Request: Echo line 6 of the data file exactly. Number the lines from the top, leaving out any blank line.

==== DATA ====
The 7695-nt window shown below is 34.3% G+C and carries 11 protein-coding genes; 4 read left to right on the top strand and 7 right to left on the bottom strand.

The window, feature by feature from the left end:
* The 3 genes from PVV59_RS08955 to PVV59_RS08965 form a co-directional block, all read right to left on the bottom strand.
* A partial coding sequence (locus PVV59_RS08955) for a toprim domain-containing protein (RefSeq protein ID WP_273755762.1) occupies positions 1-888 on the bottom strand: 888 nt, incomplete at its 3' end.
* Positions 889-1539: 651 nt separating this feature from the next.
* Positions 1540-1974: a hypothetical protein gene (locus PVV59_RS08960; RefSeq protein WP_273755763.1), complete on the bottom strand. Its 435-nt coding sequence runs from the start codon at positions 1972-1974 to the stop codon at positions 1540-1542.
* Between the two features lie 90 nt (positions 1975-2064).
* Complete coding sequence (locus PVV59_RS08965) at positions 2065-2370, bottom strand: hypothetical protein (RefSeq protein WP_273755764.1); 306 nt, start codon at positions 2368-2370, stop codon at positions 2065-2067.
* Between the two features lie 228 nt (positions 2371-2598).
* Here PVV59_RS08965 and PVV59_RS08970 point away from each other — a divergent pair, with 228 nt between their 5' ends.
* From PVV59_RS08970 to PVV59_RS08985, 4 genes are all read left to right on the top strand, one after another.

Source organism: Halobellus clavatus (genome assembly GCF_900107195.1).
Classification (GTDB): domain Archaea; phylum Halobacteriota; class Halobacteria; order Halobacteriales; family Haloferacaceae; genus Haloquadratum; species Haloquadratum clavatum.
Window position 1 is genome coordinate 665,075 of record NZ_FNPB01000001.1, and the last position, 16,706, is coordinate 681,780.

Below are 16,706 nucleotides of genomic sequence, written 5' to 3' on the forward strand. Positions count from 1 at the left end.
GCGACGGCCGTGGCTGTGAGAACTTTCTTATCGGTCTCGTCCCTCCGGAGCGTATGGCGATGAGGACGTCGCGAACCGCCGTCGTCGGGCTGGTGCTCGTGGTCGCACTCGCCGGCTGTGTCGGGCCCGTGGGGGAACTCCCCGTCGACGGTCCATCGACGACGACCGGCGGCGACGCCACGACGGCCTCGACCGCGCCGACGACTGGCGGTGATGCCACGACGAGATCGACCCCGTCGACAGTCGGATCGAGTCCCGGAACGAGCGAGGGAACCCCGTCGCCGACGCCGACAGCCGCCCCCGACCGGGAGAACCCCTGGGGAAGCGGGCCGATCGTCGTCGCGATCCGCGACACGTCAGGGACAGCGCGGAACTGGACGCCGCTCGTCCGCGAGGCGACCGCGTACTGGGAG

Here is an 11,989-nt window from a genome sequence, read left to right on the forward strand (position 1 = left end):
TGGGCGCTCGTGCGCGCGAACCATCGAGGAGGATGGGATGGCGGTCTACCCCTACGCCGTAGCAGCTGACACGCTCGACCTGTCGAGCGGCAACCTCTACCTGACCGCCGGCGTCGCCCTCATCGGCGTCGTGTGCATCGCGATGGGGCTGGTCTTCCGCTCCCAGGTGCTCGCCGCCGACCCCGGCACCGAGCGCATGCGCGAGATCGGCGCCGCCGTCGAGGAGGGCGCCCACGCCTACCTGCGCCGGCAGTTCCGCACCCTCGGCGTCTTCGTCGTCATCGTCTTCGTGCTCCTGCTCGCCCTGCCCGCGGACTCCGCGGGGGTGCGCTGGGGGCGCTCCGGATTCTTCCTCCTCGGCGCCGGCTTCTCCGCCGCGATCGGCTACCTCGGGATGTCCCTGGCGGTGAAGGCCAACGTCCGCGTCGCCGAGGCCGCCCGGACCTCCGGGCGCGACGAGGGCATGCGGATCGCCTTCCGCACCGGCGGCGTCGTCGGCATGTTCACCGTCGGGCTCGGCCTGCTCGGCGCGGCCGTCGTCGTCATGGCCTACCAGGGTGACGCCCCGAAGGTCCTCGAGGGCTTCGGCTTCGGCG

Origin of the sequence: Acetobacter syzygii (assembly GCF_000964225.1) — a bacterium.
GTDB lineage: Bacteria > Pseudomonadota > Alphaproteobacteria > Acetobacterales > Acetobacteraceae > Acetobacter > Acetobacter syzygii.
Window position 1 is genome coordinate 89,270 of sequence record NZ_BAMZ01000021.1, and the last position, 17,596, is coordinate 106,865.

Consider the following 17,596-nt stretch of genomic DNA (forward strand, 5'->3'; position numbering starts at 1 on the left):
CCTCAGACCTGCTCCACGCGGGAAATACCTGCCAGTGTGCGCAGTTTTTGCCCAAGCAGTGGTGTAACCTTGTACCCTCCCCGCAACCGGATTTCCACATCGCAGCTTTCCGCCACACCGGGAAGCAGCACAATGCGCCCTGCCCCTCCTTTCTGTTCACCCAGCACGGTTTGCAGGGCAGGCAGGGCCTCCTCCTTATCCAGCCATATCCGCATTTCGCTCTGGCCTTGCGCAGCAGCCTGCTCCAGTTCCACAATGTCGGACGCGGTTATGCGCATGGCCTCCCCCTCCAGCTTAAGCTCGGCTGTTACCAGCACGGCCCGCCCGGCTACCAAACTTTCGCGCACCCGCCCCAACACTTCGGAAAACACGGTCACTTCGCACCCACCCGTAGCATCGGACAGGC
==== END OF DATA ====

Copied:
* Positions 1540-1974: a hypothetical protein gene (locus PVV59_RS08960; RefSeq protein WP_273755763.1), complete on the bottom strand. Its 435-nt coding sequence runs from the start codon at positions 1972-1974 to the stop codon at positions 1540-1542.